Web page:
Article OCP Bunch of Wires: A New Open Chiplets Interface For Organic Substrate

Gideon

Senior member
Nov 27, 2007
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Saw a really interesting article about packaging on wikichip yesterday:

It discusses a new vendor agnostic interface of doing Multi-Chip Modules, like what AMD is doing currently with Zen2. That is without silicon-on-silicon expensive stuff like Interposers and silicon bridges.

It seems that MCM can be much further than I imagined, Here is a comparison to other technologies (including the one currently used in Zen). I suggest to read the entire article but the most interesting part was probably this table:

Screenshot 2020-01-06 at 10.34.38.png

OCP has a working prototype on GlobalFoundries 14nm process, they say that on TSMC 7nm power should be down to 0.5pJ/bit. Compared to Zen that's a 3x increase in peak data rate at nearly 4x less power per-pin.

Another really interesting part was this:
Since dies are spaced apart, a trace length of 25mm to 50mm is required with a latency of sub-5ns
Which goes to show, that chiplet-design in itself shouldn't add that much latency (something th at chiakokhua has also estimated on twitter). Using chiplets should only add ~5ns to memory latency.

Intel get's ~40ns with 9900K with highest-end tight timings while it's ~55ns at stock (2666 Mhz). Zen 3 doesn't really go below 60ns even with the most aggressive timings and on cheaper 3200Mhz/3600Mhz RAM ~70nm is common. So taking Skylake as reference 45-50ns memory latency on a future Zen architecture should be theoretically doable.


As the technology is still in the prototype phase, Zen 3 taped out last year and AMD is only an opencompute community member (compared to say Intel that is Platinum), I doubt we'll see anything like that used in Zen 3 (though one could hope). Still there is significant performance sitting on the table even for MCP.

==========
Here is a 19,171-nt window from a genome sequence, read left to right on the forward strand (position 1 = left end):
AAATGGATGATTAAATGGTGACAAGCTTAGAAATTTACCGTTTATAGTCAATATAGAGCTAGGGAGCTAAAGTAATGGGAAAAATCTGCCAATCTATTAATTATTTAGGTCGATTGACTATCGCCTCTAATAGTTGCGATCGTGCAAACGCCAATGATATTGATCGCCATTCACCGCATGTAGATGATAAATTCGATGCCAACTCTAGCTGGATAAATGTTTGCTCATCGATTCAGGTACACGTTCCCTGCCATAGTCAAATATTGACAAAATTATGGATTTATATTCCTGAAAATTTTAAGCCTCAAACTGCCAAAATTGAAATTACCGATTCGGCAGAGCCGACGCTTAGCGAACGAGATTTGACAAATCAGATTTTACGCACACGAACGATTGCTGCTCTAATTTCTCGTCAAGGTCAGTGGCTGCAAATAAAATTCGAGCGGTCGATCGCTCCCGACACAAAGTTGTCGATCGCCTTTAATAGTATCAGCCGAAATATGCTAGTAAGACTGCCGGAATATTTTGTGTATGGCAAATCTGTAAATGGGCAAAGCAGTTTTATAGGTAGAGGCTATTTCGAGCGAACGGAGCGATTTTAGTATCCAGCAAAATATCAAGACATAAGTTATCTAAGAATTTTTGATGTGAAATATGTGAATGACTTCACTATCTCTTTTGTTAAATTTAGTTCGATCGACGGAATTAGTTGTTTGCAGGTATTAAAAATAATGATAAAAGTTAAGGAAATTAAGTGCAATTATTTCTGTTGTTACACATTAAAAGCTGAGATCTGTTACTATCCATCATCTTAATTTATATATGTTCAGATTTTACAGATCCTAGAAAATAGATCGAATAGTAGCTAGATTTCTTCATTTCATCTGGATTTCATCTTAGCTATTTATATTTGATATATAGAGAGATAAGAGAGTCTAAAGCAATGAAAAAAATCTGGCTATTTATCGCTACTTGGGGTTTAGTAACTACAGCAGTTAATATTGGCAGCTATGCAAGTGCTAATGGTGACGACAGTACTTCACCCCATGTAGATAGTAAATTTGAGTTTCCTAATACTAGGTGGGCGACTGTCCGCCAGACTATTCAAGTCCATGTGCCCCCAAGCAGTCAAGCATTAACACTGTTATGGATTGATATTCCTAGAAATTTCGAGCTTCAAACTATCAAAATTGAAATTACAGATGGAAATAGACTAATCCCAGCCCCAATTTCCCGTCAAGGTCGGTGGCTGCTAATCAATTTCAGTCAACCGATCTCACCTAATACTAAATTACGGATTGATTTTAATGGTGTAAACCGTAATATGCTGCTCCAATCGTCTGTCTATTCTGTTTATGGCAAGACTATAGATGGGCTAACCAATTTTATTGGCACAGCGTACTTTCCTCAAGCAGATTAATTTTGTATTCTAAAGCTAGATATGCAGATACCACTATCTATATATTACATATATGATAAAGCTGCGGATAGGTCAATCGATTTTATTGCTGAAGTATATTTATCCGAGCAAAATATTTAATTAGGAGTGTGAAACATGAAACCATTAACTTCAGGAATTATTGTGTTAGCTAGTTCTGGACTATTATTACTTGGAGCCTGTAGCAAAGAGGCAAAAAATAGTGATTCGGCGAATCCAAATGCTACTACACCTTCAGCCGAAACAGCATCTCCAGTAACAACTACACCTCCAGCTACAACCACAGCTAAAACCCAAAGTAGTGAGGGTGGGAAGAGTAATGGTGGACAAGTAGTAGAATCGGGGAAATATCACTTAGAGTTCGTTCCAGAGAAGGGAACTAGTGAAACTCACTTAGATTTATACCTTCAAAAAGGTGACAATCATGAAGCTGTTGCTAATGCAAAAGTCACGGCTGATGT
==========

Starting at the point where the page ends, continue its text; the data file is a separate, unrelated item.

TL;DR:
(e.g. what was new to me)
1. MCM processors without fancy interposers/2.5D solutions still have a lot of juice left compared to what AMD has currently implemented with Zen 2.
2. Good MCM design has a smaller impact on memory latency than people think. Even with chiplets 45-50ns should be perfectly doable.
 

Gideon

Senior member
Nov 27, 2007
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im pretty sure the 2pJ/bit for Zen is not Zen2/Rome but Zen/Naples.
Yes, probably. And I have no doubt they will improve upon that with Zen3/Milan. Still I found the article interesting to see what's already proven to be possible (even when integrating chips from GloFo 14nm process).

IMO the "Bunch of Wires" interface seems enticing because it's not proprietary unlike all of the current 2.5D/3D packaging tech (e.g you can't desing something for TSMC and later use it for Samsung, without a huge redesign).

That said, obviously it also has plenty of limitations. There are many cases where stacking your chips is the only solution, and AMD's recent patents clearly show they are also moving in that direction (probably as soon as Zen 4). Still it looks like organic substrates still have their uses
 

moinmoin

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Jun 1, 2017
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Looks like this is WikiChip's accompanying piece to AT's interview with Intel's Ramune Nagisetty. There BoW was name dropped there as well, WikiChip's David Schor participated, and Nagisetty sounded pretty open to have open packaging and interface standards.

This is pretty exciting. Ideally AMD would jump onto this for one of the upcoming Zen gens (if only as an optional compatibility mode), allowing their CCD, IOD and whatever else dies to be using as part of custom BoW packages.
 
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